Experimental immune-system therapy offers new hope for leukemia patients
Adults with B cell acute lymphoblastic leukemia (B-ALL) have a dismal prognosis if the blood cancer relapses following treatment. A new experimental therapy that stimulates the patients’ own immune cells to recognize the malignant cells has shrunk tumors in these patients and sent the cancer into remission. The findings were published on March 20 in the journal Science Translational Medicine by researchers affiliated with Memorial Sloan-Kettering Cancer Center (New York, New York) and the University of Texas Southwestern (Dallas, Texas).
Previously, a similar immune system approach was reported to have promise for children with this cancer as well as in adults with a related form of leukemia; however, the authors note that iti is the first time this particular therapy has worked in adults. The investigators describe that their findings have “life-saving potential.” The experimental therapy targeted B-ALL, a blood-cell cancer that often proves resistant to chemotherapy and can kill in mere weeks. It is more common in children; however, it is particularly deadly when it occurs in adults.
Current treatments cure an estimated 80-90% of children with B-ALL, they are effective in only 30% or fewer of adult cases, noted col-leader Dr. Michel Sadelain of Memorial Sloan-Kettering Cancer Center. He notes that the study adds to the evidence that harnessing the immune system to destroy tumors could turn back many cancers. He explains that a therapeutic vaccine against deadly melanoma, called Yervoy and manufactured by Bristol-Myers Squibb, was approved in 2011. In addition, a number of other immune-system-based drugs to treat cancer are in the pipeline.
The basis of the study was the patients’ own immune cells: T cells, which are a form of white blood cell. These cells recognize both viruses and cancer cells and destroy them. However, the T cells only attack cells, which contain molecules that act like homing beacons to attract the T cells. Cancer cells and viruses, such as HIV, do not have these homing beacons; thus, the T cells do not seek out and destroy them. In the study, the researchers trained the T cells to seek out and destroy these invaders.
After extracting T cells from patients with B-ALL, the researchers mixed them with a harmless virus that inserted genes for a three-part molecule: one part that trains T cells to recognize homing beacons on the leukemic cells, called CD19; one part that instructs T cells to kill any such cells they find; and one part that makes T cells survive longer than usual. After a period of 10 to 12 days, the T cells were now genetically-engineered to detect those beacons. The cells were then returned to their five patients, aged 23, 58, 56, 59, and 66.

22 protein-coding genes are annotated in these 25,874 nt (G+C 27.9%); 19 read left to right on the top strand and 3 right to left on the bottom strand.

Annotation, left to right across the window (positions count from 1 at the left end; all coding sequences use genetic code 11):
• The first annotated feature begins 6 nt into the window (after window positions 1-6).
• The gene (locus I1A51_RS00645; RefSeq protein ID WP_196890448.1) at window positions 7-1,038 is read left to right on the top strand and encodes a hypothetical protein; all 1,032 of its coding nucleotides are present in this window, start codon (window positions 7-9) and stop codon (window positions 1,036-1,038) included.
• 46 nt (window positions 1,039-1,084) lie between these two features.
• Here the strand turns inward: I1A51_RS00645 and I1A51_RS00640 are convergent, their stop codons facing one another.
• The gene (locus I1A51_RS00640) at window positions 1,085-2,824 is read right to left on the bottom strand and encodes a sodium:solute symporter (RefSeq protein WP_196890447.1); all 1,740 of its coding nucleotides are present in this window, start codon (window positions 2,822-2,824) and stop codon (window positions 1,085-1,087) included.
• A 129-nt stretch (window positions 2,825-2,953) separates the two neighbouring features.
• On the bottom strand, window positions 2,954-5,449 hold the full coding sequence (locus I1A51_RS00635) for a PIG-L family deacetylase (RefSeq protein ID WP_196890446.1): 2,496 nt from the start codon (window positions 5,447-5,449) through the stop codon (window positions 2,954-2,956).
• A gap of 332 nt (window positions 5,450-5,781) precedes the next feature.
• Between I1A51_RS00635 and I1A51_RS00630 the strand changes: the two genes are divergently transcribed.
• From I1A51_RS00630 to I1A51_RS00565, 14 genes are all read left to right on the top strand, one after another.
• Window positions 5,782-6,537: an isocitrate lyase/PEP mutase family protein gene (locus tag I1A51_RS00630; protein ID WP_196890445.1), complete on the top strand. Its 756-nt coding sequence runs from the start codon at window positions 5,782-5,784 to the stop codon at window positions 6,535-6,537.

“The T cells are living drugs,” explained Dr. Sadelain. He added, “They see the CD19, they kill the cancer cells, and they persist in the body.” Four of the patients’ leukemia became undetectable in 18 to 59 days. One patient achieved the remission eight days after treatment. Dr. Sadelain described this as a dramatic result because several of the patients had bone marrow “chock full of leukemia.”
On the downside, the treatment was hard on the patients. After one received his genetically-engineered T cells, he developed a 105 degree fever as the T cells ignited what is termed a cytokine storm, in which cytokines (hormones) are produced in vast quantities, leading to plunging blood pressure and soaring fever. A second patient also suffered this cytokine storm; however, in both cases, the problem was managed with steroids.
The researchers note that a larger study is necessary; thus, they are raising funds for a larger study, with 50 patients or more, at Sloan-Kettering as well as other cancer centers, including the Dana-Farber Cancer Institute in Boston. They already have successfully treated three additional patients beyond the five described in the paper and suspect they might get even better results if they began treatment earlier in the disease.
Reference: Science Translational Medicine